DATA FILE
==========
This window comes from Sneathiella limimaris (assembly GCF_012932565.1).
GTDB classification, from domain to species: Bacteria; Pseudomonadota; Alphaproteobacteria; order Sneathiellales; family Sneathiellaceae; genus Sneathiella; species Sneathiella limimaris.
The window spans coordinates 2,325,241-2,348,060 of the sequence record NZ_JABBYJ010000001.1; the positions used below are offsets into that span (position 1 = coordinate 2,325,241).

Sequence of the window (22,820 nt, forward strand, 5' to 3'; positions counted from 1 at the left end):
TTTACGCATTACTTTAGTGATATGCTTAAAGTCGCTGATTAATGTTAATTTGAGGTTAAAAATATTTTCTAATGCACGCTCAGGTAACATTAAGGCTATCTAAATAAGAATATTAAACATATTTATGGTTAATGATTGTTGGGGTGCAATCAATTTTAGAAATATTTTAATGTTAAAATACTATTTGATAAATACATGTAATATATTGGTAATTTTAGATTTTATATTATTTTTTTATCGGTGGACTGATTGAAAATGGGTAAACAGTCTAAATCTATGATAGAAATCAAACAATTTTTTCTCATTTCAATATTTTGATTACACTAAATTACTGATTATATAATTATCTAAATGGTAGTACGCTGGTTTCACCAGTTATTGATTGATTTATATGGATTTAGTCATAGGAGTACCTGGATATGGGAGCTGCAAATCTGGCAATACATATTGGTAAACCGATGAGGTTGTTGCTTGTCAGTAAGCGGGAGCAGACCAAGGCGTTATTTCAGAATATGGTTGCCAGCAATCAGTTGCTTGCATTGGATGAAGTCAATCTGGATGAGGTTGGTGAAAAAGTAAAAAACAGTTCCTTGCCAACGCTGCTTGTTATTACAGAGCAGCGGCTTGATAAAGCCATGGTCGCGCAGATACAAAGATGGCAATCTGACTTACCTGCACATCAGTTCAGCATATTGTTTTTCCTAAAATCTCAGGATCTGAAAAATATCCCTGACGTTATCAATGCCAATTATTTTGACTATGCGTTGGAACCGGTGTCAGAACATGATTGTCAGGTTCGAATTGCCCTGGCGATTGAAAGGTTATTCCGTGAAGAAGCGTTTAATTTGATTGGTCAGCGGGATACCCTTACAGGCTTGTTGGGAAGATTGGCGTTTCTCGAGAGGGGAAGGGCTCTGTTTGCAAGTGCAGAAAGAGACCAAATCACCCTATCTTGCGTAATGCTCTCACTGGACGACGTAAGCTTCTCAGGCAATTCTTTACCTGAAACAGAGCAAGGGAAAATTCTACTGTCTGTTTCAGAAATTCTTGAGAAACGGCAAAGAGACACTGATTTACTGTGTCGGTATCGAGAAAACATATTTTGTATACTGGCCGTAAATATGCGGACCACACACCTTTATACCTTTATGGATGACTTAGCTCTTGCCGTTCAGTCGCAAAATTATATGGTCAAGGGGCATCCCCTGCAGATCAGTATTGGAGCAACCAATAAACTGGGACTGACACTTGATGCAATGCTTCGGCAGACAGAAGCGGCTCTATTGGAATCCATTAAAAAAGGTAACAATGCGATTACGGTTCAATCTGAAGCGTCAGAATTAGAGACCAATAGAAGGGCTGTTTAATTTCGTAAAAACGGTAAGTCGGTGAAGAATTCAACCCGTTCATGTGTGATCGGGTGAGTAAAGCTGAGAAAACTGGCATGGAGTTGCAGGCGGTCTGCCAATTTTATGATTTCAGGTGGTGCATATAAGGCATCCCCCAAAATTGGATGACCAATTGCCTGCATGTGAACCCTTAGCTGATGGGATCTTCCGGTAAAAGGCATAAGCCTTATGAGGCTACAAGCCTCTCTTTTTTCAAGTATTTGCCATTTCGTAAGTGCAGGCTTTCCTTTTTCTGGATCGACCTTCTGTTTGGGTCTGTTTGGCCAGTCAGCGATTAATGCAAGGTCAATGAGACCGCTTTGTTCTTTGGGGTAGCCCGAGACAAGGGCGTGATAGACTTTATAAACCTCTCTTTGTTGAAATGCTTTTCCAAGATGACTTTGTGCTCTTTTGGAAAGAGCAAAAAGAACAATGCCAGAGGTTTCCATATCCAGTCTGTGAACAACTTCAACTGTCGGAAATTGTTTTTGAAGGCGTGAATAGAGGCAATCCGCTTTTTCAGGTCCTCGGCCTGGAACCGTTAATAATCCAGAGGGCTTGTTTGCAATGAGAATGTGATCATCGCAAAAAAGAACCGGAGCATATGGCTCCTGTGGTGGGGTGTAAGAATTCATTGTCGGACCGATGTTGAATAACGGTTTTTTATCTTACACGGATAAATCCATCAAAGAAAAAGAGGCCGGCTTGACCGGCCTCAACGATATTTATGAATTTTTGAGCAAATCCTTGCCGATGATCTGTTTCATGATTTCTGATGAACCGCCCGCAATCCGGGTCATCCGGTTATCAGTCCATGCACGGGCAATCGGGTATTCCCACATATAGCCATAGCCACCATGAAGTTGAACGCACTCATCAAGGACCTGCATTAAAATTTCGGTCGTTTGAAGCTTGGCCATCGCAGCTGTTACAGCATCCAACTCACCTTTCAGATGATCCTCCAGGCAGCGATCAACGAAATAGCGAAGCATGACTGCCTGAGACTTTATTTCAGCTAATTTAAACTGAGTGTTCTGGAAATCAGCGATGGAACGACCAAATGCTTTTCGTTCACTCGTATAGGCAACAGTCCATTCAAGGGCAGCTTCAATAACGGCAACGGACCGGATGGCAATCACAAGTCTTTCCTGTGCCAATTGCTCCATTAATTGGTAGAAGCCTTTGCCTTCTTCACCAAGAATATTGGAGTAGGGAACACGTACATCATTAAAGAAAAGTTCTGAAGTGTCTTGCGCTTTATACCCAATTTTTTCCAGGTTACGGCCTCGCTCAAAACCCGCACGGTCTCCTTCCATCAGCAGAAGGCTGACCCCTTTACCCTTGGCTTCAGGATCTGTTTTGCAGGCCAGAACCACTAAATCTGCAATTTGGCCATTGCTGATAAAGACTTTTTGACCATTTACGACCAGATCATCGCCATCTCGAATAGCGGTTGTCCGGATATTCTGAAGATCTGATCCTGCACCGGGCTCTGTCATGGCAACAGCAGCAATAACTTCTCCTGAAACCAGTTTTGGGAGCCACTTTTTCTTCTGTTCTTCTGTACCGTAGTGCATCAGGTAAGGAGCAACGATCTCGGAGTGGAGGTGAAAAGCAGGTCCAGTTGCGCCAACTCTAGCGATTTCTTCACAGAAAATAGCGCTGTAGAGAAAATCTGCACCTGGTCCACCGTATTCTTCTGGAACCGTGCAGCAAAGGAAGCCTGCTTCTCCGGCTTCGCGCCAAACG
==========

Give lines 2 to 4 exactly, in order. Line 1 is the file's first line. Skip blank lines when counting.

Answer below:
GTDB classification, from domain to species: Bacteria; Pseudomonadota; Alphaproteobacteria; order Sneathiellales; family Sneathiellaceae; genus Sneathiella; species Sneathiella limimaris.
The window spans coordinates 2,325,241-2,348,060 of the sequence record NZ_JABBYJ010000001.1; the positions used below are offsets into that span (position 1 = coordinate 2,325,241).

Sequence of the window (22,820 nt, forward strand, 5' to 3'; positions counted from 1 at the left end):